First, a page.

Also, the editing environment for custom templates is different. There’s no drag-and-drop editor. Instead, create modules and elements that can be duplicated, switched, or removed depending on the template language you implement. This is another way to guard against unwanted layouts and edits.
How to code a custom Mailchimp template
Ready to create your own Mailchimp email template? Keep reading for the tips and tricks you need to do it right.
Think about your goals and end-users
Before you begin, it’s important to first think about the goal of the template and the people who will be using it. For example, you may need a template with a lot of details and flexibility. Or, it may need to be simple and easy for less technical members of your team to adopt.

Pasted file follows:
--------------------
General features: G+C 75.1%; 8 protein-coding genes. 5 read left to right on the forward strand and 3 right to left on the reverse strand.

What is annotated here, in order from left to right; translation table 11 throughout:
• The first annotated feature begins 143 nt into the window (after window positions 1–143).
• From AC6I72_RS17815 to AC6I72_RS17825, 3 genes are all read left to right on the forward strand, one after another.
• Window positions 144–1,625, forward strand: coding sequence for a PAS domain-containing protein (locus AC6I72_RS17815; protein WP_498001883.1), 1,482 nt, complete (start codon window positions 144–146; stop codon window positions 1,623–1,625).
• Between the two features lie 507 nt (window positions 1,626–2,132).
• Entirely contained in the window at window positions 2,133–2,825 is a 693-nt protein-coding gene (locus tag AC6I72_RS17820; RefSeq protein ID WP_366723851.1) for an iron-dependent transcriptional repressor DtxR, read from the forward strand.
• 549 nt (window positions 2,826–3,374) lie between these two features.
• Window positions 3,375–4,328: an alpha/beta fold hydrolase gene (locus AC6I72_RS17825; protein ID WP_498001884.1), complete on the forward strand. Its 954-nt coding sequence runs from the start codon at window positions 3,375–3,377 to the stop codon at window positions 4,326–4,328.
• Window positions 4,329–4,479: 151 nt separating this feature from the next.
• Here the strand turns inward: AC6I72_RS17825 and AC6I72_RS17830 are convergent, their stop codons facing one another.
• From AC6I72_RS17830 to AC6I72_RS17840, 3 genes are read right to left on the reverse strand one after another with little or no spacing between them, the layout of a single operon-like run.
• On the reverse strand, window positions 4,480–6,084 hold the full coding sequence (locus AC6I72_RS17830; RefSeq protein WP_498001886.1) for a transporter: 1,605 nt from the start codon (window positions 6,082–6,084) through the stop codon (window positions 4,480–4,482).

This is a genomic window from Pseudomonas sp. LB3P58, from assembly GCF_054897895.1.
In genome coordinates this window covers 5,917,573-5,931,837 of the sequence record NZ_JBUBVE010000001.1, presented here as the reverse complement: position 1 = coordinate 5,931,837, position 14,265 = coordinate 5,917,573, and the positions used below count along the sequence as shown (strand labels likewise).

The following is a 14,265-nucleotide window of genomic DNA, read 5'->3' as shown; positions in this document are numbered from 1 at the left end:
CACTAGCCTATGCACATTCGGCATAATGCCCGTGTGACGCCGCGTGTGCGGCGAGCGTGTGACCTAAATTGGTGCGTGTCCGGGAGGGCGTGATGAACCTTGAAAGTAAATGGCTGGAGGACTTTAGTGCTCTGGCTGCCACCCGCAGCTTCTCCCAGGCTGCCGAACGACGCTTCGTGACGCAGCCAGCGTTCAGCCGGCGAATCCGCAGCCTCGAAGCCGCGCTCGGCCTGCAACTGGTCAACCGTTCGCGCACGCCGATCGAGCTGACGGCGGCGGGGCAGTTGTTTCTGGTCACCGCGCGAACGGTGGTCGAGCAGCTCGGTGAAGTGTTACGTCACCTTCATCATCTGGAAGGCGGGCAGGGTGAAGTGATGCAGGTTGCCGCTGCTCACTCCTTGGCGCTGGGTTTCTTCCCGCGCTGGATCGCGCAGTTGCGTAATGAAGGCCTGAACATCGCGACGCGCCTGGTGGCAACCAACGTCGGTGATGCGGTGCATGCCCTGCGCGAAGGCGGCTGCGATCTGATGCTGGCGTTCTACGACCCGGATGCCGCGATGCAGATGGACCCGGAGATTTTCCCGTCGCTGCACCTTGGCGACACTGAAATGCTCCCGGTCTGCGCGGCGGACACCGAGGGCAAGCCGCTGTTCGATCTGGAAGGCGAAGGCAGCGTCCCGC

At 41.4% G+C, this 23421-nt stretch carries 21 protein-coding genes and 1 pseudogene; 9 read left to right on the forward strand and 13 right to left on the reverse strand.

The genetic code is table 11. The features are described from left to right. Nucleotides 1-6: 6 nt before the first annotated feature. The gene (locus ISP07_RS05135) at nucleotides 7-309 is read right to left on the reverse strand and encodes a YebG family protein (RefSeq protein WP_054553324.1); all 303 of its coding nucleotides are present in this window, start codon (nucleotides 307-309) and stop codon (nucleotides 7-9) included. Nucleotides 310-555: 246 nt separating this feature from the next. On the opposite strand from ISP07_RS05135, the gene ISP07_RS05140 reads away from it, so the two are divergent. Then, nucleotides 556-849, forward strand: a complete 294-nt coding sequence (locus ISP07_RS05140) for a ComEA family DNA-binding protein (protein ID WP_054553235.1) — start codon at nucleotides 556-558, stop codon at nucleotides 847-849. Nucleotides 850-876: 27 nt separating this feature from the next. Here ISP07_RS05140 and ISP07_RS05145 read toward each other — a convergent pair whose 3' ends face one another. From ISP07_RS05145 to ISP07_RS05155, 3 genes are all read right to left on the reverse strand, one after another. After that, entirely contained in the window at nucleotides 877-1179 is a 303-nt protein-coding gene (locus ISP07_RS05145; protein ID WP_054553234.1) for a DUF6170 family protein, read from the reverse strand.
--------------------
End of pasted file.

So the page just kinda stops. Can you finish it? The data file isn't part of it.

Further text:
“Ask yourself ‘What are we trying to achieve with this?’
Is it a catch-all template that can be used for multiple email types so needs lots of flexibility with different blocks? Or something more rigid such as a promotional template, onboarding series, or newsletter?
There is a great advantage to a template with lots of blocks which can be adapted, but sometimes 2 or 3 shorter templates are easier to manage for people who may be overwhelmed by lots of options.
This short consideration at the start enables you to build your template with the goal and end-user in mind.
For example, a promotional template needs to be focused on the primary objective and call-to-action (CTA), whereas a newsletter may have multiple CTAs which are all different.